The wrong imagery could get the citation dismissed.  Confirm that the stop arm and red lights were engaged when you passed the school bus; or did they begin flashing once you were parallel to or past the bus?  Was there a physical barrier separating your lane from the bus’s lane?   Was your vehicle in view only on passing but obscured on approach by another bus, large truck, trees, or maybe dense fog that blocked your approaching view of the flashing lights?   Was the weather so severe (ice,  snow) that coming safely to a stop was not possible?

Also, download a copy of all the images and videos for your own records.  If an error was made and the online documentation is changed, you will want proof.


  • Do ALL the photos and videos show the correct make, model and license plate number?
  • Does it show your vehicle approaching while the stop arm was activated?
  • Is there anything that obscures your vehicle, blocked your view, or prevented you from safely stopping?

What If You Don’t Pay The Fine Or Contest The Citation Within 30 Days?

In the majority of state and municipality code ordinances, you automatically assume liability if you do not formally contest the citation or pay the fine in 30 day.  You would lose your right to file a future appeal and a late fee would be added to the fine.  Depending on your locality, you might also receive a summons to appear in court along with additional court fees.  This information should be included on your citation.

Options For Appealing Or Contesting The Citation

The options available to you for contesting the citation vary between municipalities.  These options should be included in your citation.  In some localities, you can request a non-judicial hearing first, and still be eligible to appeal that decision in general district court.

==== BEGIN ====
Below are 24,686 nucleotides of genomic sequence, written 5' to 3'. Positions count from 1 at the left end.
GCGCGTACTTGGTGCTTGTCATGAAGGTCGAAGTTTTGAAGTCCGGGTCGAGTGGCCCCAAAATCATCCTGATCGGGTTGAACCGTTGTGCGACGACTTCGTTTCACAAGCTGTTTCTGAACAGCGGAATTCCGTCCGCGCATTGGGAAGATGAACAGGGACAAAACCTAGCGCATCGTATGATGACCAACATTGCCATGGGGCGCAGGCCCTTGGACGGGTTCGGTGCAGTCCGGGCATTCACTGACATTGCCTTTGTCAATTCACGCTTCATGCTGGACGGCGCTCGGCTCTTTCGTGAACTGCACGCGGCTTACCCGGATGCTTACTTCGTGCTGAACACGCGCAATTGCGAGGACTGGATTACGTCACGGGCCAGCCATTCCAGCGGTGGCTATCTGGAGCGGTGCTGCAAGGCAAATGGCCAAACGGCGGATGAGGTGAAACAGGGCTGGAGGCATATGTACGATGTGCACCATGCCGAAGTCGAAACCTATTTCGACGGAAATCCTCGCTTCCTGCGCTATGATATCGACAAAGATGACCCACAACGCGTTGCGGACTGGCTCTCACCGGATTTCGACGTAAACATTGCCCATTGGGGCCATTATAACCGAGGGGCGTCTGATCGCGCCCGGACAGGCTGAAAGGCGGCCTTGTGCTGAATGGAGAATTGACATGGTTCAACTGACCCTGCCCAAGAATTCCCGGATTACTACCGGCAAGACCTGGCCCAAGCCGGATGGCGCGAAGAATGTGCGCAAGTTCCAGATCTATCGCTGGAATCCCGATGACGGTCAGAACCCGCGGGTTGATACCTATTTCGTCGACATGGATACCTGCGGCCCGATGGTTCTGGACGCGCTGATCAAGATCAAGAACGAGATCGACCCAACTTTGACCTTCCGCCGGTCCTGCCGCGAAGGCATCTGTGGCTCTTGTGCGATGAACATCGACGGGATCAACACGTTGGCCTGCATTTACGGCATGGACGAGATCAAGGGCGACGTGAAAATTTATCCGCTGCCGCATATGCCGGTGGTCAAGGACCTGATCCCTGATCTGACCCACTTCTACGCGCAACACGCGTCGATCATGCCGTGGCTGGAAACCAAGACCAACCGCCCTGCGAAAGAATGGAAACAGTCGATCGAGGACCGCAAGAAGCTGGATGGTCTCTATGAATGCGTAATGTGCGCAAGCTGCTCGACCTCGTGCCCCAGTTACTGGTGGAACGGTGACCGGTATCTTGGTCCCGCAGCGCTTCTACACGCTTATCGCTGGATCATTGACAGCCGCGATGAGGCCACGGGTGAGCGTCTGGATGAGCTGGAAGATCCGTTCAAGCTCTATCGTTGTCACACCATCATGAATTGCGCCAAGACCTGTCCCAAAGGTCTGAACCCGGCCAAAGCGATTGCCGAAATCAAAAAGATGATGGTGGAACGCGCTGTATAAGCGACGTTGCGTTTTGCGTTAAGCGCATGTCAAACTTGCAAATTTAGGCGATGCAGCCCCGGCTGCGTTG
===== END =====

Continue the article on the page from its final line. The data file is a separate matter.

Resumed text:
Some of the options for contesting a citation might include:

  • Request a non-judicial administrative hearing
  • Request an non-judicial administrative adjudication hearing
  • Request an non-judicial administrative adjudication hearing with issuing officer present
  • Request a hearing by mail
  • Contest the citation in court before a judge

Although there are specific instructions outlining how to appeal or contest the citation, if you feel (and have evidence) that the citation was issued in error, reach out to the designated officers within the Traffic Enforcement division of your municipality.  They may have the authority to dismiss the citation based on specific evidence you provide which demonstrates you were not liable.  The benefit to contacting them directly is that you might be able to bypass having to formally contest the citation, avoid paying addition fees for a hearing, and not have to wait until a future court date to prove your case.


  • Contacting your local Traffic Enforcement division is the best starting point to appeal.
  • Requesting an non-judicial administrative adjudication hearing with issuing officer present is the next best option (see You Might Just Get Lucky  below).

Should You Appeal?

Yes.  Consider that more than half of the people who were cited for violating the stop arm program in Austin, Texas and appealed won their case in 2018.  In 2016, 68% of appealed citations were dismissed by hearing officers in Dallas County.

What If You Are In Violation Of The Ordinance?

Obviously, for the safety of students and other drivers, you should be stopping when a school bus is picking up or dropping off students.  But mistakes do happen and it’s best to take ownership and then strive to never let it happen again.  But you may should still want to contest the citation or request an adjudication hearing with the issuing officer present.

You may have extenuating circumstances that you feel you’d like to explain, while also taking ownership of your mistake, and the judge or adjudicator might take pity on you and reduce your fine.

You Might Just Get Lucky

There’s also the chance that your case could be dismissed based on the reasons outlined further down this page, to include the issuing officer failing to appear at the hearing or the hearing packet not reaching the hearing in time.

Although it’s a slim chance, if you request an administrative or adjudicated hearing there is a small possibility that you might receive notice that a hearing date could not set or is not anticipated to be set in the near future due to a high case load or limited staffing.  They may eventually get around to you, but a few people have mentioned they never heard anything after that.

What If You Lose Your Appeal?